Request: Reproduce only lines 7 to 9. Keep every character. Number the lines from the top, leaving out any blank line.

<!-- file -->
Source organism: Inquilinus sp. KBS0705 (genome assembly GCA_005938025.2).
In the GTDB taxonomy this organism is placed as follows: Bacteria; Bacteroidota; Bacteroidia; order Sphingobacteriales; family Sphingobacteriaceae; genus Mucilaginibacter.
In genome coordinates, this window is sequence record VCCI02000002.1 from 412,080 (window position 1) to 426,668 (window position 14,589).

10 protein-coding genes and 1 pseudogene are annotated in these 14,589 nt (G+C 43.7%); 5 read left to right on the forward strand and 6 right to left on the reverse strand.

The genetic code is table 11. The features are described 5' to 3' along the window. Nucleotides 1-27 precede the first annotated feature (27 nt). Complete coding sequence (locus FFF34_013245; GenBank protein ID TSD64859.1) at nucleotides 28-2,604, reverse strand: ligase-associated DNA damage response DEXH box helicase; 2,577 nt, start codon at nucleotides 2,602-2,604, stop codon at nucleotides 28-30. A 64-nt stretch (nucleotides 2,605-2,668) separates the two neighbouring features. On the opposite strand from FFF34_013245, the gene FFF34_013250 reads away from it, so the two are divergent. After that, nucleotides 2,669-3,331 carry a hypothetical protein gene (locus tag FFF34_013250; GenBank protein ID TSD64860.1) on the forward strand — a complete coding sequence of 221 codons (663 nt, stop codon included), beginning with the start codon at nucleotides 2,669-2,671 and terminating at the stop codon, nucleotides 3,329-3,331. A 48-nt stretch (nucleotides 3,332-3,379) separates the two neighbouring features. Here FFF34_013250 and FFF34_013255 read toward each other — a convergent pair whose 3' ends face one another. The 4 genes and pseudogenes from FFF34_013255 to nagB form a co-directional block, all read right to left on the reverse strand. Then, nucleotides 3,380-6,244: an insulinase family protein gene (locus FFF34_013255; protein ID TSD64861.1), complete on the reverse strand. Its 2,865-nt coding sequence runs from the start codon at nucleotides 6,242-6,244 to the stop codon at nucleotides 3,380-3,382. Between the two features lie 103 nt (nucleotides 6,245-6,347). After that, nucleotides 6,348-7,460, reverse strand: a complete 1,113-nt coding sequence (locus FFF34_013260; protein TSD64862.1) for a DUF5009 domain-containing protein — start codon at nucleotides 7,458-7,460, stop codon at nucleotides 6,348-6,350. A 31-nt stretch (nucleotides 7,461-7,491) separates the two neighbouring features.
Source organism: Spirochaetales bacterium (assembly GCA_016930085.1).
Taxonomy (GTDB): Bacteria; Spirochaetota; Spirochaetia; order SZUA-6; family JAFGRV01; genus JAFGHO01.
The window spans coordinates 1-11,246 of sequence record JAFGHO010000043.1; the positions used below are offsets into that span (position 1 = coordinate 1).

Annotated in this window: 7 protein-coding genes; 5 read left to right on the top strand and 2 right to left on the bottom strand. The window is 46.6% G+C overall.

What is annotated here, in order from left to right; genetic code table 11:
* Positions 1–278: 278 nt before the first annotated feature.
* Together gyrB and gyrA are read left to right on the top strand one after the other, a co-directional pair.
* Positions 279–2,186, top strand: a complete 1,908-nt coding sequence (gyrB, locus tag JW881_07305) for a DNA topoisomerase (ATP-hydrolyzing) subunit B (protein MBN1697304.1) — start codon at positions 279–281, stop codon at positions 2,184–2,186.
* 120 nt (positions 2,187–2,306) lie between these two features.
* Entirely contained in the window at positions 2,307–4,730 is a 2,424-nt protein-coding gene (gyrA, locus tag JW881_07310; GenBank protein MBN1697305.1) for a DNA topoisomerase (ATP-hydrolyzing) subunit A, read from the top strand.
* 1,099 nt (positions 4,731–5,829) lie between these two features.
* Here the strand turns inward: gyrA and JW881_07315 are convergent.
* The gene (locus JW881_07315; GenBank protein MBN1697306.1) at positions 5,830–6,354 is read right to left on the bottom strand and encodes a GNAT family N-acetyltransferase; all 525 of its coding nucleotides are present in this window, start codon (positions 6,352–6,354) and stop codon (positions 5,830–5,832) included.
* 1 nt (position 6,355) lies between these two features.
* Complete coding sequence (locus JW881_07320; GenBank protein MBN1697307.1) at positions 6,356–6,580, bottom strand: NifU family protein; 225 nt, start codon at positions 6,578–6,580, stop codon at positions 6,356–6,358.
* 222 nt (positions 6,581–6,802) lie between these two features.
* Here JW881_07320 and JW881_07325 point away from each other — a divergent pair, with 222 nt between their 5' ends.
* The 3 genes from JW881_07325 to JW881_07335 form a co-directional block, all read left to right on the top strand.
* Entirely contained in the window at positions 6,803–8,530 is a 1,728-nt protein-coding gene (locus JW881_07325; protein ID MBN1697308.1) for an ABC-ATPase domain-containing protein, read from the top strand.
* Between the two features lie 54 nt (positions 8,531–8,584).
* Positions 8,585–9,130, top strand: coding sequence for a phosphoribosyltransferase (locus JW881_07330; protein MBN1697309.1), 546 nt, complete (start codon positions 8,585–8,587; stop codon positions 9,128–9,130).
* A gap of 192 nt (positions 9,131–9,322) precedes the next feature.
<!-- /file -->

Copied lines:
Taxonomy (GTDB): Bacteria; Spirochaetota; Spirochaetia; order SZUA-6; family JAFGRV01; genus JAFGHO01.
The window spans coordinates 1-11,246 of sequence record JAFGHO010000043.1; the positions used below are offsets into that span (position 1 = coordinate 1).

Annotated in this window: 7 protein-coding genes; 5 read left to right on the top strand and 2 right to left on the bottom strand. The window is 46.6% G+C overall.